NOTES. 221 middle of the eighth century, the greater part_of Anglo~Saxon poetry was produced. However, these Anglian productions (except in the case of a few fragments, like the Hymn of Cwdmon, see p. 201) are pre- served only in copies made in the south during the tenth and eleventh centuries. By repeated transcription these poems were brought into more or less exact conformity with the lat/er language of the south, and therefore now represent no dialect in its purity, but a com- bination of chiefly Early and Late WestfSaxon with a residuum of Anglian forms. The case resembles that of the Homeric poems, which are in the Ionic dialect with an admixture of Aeolic forms sur- viving, as is conjectured, from the dialect in which the poems were originally composed, An almost complete collection of Anglo-Saxon poetry is contained in Grein’s Bibliothek der anyelsrichsischen Poesie, Giittingen and Cassel, 1857 f., re-edited by Wiilker, Cassel, 1881 f. Although the poems preserved in MS. Junius, XI.,.Bodl. Lib. corre- spond in character to Bede’s description (see p. ll) of Caedmon's com- positions and were therefore once all attributed to Caadmon, criticism has shown that these biblical poems are the \vork of diiierent authors. The “Genesis " alone (after eliminating a long interpolation, ll. 235- 851) is still claimed for Caedmon (see ten Brink, Appendix A). The Episode of the Offering of Isaac has the additional interest of being one of the most pathetic and hcstfhandled themes in the Mystery Plays of the early drama. 142, 10.- hrlncg Ines héuu landes, ‘the (elevated) border of the highland’ ; Bouterwek’s emendation hrycg ‘ ridge ’ is not required. 142, ll.-gegaerw:-in, more strictly gegxierwan, Anglian, 143, l.-Waldend (\V§ldend). Anglian; S. 158, 2. 143, 17.-hen dime, Rhythmically the contracted form héa is here dissyllabic. 143, 18.-Aldor (Alam-). Anglian. 144, 3. -gedzide. Anglian ; S. 429, n. l. 144, 8. - héan is rhythmically dissyllabic; cf. 143, 17. 144, 16 f. -Ure scencan etc; The MS. has sencan, which the editors have attempted to justify ; however, the substitution of scencan, ‘to pour out liquor for drinking# releases the passage of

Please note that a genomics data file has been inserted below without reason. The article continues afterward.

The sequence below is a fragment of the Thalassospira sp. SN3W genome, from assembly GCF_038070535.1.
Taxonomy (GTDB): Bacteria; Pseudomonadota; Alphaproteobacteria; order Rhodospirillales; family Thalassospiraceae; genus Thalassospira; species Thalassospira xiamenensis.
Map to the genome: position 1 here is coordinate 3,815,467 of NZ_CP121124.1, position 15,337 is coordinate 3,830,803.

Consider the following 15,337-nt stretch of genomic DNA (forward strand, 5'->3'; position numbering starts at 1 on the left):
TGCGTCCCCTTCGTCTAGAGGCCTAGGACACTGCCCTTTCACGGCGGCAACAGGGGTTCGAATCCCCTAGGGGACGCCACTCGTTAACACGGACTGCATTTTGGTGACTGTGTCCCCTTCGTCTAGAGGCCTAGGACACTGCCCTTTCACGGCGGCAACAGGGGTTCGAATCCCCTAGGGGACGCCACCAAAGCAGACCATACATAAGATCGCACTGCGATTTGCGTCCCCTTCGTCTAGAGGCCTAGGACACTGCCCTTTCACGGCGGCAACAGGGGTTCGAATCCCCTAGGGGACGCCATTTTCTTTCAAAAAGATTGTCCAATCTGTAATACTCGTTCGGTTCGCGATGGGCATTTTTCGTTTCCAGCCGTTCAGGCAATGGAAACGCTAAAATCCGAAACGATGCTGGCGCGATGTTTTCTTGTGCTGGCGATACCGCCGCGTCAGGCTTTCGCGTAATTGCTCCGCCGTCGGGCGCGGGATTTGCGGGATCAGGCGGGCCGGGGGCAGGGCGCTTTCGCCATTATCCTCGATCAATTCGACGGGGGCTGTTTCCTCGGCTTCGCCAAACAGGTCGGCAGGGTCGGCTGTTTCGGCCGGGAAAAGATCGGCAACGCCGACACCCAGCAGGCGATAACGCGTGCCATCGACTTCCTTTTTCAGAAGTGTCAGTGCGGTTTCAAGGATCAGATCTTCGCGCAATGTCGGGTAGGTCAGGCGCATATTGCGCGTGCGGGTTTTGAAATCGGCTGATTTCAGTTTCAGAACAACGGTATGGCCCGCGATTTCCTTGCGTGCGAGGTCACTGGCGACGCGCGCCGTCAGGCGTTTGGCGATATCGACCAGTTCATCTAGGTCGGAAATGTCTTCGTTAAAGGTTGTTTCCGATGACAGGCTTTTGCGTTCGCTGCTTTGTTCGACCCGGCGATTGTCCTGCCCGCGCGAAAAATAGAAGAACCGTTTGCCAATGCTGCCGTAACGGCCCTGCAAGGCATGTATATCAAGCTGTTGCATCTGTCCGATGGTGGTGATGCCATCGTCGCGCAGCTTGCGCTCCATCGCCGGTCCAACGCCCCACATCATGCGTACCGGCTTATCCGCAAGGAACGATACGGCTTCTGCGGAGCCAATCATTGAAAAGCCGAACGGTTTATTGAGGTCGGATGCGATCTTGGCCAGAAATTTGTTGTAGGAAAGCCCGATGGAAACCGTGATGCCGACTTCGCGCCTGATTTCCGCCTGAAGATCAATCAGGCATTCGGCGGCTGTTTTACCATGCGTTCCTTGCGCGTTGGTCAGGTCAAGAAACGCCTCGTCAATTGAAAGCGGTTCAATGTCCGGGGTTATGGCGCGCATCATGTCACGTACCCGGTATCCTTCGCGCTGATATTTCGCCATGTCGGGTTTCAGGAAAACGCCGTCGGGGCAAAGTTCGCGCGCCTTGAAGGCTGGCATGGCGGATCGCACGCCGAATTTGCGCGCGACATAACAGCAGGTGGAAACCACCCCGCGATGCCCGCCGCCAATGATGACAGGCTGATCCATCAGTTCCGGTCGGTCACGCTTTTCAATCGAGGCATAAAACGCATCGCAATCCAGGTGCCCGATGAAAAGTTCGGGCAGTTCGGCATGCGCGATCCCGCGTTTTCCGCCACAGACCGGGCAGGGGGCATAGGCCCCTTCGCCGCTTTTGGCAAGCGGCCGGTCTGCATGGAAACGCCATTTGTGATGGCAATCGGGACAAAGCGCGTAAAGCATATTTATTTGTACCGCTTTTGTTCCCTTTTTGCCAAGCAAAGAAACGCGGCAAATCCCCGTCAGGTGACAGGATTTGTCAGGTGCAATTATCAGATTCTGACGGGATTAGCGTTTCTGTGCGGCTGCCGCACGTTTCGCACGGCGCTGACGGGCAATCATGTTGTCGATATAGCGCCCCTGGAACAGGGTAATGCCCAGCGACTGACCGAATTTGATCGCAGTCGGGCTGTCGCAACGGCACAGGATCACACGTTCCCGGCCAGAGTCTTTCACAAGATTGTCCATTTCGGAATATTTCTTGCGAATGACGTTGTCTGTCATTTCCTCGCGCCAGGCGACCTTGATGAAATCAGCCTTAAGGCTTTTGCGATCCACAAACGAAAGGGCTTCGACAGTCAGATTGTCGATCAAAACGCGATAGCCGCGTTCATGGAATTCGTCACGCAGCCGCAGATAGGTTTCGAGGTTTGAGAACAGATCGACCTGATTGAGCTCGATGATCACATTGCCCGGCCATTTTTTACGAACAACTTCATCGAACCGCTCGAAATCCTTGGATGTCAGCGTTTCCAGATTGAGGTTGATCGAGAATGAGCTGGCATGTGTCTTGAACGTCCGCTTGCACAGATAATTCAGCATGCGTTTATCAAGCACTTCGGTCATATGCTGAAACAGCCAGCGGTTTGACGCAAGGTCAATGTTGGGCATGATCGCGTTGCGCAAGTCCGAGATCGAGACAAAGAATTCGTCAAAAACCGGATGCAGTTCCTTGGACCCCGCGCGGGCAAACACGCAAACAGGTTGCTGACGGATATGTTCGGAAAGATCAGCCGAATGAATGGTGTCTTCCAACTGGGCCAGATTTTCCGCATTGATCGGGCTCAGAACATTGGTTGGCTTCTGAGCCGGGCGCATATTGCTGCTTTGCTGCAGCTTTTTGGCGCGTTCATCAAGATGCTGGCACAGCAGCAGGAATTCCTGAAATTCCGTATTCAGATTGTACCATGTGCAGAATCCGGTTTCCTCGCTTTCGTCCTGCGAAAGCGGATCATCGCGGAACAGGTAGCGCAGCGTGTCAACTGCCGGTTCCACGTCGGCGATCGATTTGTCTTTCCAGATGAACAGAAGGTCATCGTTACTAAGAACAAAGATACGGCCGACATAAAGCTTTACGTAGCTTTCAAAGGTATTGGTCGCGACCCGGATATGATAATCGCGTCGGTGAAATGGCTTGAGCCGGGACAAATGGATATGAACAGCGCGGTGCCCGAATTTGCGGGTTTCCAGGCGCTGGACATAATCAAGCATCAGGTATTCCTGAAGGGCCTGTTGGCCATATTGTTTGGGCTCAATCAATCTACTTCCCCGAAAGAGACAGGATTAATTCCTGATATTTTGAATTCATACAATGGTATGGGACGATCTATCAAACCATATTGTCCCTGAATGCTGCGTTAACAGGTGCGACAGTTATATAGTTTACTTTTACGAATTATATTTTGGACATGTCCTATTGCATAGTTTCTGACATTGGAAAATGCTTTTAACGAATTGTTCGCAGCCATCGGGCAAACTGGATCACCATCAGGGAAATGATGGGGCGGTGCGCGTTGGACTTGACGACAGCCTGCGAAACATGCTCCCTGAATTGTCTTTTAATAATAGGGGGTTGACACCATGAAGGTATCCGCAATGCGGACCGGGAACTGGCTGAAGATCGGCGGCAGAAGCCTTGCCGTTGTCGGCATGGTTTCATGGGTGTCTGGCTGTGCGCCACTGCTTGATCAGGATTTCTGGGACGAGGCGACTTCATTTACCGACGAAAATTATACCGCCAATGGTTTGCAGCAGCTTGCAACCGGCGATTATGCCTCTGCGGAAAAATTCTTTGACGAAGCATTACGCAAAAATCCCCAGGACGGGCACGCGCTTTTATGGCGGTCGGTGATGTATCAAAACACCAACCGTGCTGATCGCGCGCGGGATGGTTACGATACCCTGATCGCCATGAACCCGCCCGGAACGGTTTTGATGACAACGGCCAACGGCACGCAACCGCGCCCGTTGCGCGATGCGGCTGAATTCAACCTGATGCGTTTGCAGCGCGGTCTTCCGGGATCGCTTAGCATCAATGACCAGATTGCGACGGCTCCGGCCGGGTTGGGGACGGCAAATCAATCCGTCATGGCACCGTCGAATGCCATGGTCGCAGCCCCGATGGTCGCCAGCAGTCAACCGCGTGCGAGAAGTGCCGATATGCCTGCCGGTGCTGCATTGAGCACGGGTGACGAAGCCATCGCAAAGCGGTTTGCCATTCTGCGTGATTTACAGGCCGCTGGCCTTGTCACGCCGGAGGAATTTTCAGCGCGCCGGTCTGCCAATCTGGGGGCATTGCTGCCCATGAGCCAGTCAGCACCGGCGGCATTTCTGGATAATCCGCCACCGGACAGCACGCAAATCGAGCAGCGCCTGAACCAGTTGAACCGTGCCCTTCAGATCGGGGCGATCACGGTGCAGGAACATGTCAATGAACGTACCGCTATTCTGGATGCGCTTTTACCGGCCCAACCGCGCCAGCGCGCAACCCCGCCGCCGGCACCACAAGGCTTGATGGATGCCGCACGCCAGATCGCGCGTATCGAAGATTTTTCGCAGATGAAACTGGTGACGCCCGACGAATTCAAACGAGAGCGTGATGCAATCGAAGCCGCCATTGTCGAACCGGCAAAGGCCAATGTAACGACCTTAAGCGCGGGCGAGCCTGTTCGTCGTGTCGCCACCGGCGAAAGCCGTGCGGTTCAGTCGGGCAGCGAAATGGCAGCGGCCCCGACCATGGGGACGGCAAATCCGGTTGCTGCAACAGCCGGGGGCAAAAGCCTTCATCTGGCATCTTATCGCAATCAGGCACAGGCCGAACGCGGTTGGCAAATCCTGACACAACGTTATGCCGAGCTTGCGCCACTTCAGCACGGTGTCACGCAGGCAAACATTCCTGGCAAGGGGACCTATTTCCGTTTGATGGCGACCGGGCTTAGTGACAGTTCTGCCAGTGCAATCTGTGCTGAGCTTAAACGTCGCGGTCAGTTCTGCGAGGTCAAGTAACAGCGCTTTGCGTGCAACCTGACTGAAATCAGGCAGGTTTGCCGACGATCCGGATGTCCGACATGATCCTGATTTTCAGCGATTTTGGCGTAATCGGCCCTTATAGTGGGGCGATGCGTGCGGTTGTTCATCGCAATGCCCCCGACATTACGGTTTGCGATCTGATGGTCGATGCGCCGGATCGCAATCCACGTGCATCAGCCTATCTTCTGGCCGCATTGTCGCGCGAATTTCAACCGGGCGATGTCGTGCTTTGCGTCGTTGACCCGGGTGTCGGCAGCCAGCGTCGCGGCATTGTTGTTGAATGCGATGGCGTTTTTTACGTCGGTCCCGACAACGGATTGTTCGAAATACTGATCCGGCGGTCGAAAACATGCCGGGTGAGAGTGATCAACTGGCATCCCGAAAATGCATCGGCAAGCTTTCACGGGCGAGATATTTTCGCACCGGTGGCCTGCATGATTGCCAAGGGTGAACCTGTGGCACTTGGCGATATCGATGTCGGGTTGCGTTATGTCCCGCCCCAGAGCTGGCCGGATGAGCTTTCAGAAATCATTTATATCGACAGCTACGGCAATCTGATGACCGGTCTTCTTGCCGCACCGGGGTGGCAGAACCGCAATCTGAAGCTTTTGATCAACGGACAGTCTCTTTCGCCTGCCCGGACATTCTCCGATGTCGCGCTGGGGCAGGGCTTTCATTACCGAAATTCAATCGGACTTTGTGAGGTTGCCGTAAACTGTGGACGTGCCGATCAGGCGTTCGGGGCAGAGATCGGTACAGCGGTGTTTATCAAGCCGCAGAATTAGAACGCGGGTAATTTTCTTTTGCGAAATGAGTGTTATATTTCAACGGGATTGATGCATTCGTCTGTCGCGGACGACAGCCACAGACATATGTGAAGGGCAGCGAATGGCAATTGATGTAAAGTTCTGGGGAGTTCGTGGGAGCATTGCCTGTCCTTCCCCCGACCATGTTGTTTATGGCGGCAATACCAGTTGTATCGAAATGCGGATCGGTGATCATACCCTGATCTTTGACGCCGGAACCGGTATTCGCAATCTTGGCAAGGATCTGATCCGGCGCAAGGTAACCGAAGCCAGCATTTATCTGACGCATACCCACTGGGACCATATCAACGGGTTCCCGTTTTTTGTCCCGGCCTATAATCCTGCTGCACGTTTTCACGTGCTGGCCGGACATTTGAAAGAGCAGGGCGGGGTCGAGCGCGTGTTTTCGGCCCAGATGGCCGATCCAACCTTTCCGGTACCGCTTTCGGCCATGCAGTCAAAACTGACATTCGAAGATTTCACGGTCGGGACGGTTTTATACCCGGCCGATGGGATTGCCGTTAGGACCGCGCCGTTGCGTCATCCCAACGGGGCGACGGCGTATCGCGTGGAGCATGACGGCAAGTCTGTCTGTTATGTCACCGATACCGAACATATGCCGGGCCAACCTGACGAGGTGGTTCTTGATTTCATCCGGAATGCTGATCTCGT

- ll dilliculties. The literal translation is: ‘to give drink to the fire
with (by means of) kin’s blood] 145, 7. -br65'or Ax-Bnes. The name of Abrahaufs brother Ha.- WB (Gen. xi. 26 f.) is here strangely obscured.